August 6, 2020

Agilists

News for Agilists

7 Reasons Why Your Manager Wishes to See Your Scrum Adoption Fail | by Willem-Jan Ageling | Serious Scrum | Jul, 2020


Your manager still meddles with what your team does and how they do it. Your team doesn’t feel empowered to stand up against it, to say no to your manager. The same is true for the other Scrum Teams under this manager. This all happens even though the CEO promotes Scrum and all that it entails.

Many factors can be a reason why your manager doesn’t support Scrum. Often a combination of the following factors determine his or her stance:

1. The manager can’t switch to servant-leadership

A manager who used to work top-down as this was how the company demanded it, can’t simply transform into a servant-leader. At the minimum, this is a process that takes time. Middle-management needs to unlearn top-down behaviour and learn to adopt servant-leadership. Not everyone will be able to do this.

2. The manager is used to calling the shots

She/he doesn’t want to let go of this decision making authority. This is likely the reason why she/he was promoted in the first place. Typically, people don’t become a manager based on their ability to help others make the right decision.

3. As soon as things get rough, the manager returns to the top-down management style

While these are the times where self-organisation should blossom, it is often when the charade disappears and the true colours emerge. The old behaviour is comforting and easy to turn to in tough times.

4. The manager is afraid to lose power or control

She/he accepted this managerial role because she/he could drive change, incorporate ideas. When teams start to work with Scrum, this is no longer the case. All of a sudden teams do this. With that, the manager has no direct control anymore, but indirect control at best.

5. The manager is afraid to lose her/his job

When teams can do everything themselves, what is left of the management role? Working yourself out of a job is not very motivating if there is no other job to go to.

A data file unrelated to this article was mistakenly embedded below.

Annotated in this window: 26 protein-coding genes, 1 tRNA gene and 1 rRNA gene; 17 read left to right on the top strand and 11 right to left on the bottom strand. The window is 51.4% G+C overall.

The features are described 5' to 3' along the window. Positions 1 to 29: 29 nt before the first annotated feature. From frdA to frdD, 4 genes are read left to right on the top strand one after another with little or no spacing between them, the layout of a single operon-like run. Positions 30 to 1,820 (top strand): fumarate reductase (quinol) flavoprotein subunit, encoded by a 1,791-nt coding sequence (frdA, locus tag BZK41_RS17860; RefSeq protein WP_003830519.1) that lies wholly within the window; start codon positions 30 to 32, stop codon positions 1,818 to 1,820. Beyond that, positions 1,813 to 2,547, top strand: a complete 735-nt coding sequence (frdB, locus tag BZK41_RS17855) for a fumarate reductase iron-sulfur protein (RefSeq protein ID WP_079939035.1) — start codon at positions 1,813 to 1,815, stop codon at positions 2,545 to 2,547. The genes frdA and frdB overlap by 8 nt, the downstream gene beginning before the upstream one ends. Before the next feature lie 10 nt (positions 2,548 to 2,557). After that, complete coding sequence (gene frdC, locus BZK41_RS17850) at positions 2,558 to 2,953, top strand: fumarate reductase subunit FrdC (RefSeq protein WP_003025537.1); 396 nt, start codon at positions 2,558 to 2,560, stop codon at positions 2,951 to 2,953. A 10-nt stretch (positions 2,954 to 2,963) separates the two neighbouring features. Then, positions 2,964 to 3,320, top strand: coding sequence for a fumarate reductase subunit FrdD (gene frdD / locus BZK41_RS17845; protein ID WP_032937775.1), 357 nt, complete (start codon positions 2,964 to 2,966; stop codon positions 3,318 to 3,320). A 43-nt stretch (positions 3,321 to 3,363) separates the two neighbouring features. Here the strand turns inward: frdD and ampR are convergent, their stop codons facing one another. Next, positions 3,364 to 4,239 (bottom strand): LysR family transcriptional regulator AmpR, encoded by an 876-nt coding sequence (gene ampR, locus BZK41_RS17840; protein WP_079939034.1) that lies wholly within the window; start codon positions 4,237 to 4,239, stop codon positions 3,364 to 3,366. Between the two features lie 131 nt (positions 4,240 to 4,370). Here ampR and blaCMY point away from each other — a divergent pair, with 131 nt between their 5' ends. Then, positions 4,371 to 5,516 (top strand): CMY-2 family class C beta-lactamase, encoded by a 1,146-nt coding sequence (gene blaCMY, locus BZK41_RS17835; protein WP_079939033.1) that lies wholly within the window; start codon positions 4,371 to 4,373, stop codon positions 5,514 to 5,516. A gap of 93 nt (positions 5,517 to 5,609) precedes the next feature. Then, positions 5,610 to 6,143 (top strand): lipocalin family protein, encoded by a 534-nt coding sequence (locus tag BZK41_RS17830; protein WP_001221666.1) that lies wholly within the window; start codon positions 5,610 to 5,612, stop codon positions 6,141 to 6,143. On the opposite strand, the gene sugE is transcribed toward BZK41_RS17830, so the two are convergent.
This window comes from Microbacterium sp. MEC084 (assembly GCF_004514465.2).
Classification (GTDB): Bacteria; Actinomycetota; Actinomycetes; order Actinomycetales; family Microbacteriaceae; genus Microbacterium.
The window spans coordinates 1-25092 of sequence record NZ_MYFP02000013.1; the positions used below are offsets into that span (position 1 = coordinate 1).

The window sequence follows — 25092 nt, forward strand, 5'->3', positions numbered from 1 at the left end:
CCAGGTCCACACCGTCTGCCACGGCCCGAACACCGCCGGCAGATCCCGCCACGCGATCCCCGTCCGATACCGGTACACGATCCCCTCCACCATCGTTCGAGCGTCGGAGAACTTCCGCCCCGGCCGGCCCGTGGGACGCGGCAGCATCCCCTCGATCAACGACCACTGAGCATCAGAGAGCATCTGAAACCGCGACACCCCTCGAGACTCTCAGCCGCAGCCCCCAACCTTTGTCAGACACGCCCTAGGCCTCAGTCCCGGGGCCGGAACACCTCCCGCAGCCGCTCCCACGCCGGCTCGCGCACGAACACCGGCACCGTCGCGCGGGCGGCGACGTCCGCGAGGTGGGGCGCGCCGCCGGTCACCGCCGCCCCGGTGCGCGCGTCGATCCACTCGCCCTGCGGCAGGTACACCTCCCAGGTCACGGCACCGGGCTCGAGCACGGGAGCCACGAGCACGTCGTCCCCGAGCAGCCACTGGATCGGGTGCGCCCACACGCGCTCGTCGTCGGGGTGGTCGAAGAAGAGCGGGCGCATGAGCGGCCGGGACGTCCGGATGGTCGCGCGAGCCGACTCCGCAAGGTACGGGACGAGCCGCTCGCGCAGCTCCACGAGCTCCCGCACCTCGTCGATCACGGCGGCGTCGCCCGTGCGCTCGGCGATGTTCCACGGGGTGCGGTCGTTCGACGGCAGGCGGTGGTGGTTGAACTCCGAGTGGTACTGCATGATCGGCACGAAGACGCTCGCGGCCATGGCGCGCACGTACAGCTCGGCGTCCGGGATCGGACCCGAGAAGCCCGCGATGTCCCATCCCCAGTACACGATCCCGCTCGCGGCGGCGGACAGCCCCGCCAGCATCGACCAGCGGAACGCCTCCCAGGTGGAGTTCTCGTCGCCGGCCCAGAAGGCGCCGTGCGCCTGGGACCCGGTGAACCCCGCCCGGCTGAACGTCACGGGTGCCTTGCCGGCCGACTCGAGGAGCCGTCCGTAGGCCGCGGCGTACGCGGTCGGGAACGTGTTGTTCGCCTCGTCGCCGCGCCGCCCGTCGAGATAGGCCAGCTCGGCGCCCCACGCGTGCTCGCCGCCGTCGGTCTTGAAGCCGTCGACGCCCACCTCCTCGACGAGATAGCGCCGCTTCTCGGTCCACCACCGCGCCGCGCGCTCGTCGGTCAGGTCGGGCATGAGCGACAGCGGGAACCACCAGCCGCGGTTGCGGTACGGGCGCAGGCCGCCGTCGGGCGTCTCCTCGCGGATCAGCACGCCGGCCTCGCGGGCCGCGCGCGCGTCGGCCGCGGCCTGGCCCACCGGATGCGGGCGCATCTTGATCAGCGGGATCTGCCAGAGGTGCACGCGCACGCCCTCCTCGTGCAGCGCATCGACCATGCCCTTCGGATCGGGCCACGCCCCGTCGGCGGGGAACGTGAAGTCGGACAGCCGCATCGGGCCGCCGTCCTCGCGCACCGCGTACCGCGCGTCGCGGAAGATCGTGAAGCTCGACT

6. A traditional manager has better career opportunities than a coach

As a manager, you could grow towards CEO level. A coach will get no further than something like Senior Agile Coach. As a result, it makes sense to continue showing traditional management behaviour.

7. A manager has a lack of understanding of Scrum

On top of that, she/he doesn’t get incentives to increase understanding. There is also limited guidance for managers in the Agile / Scrum space. As a result, she/he is oblivious about her/his role in a Scrum world.

C-level can have all kinds of great plans, but without the support from middle management, the Scrum implementation will fail. Being the management layer that interacts with Scrum Teams daily, these people are the prime example for the teams of what the company wants to establish.

But when middle managers are uninformed or unwilling to change, this can have a disastrous impact on Scrum adoption. Left uncoached, middle managers can lead the organisations towards half-hearted Agile like a terrible version of SAFe or zombie Scrum.

To get middle management on board of the Scrum adoption, here are five key takeaways:

1. Give guidance to your middle managers

It’s of the utmost importance that everyone in the organisation understands what the company wants to achieve and why. You wish to have everyone on board, supporting the Scrum adoption. This can only work when they are bought into the change and understand what the organisation intends to achieve working with Scrum.

2. Keep investing in training and coaching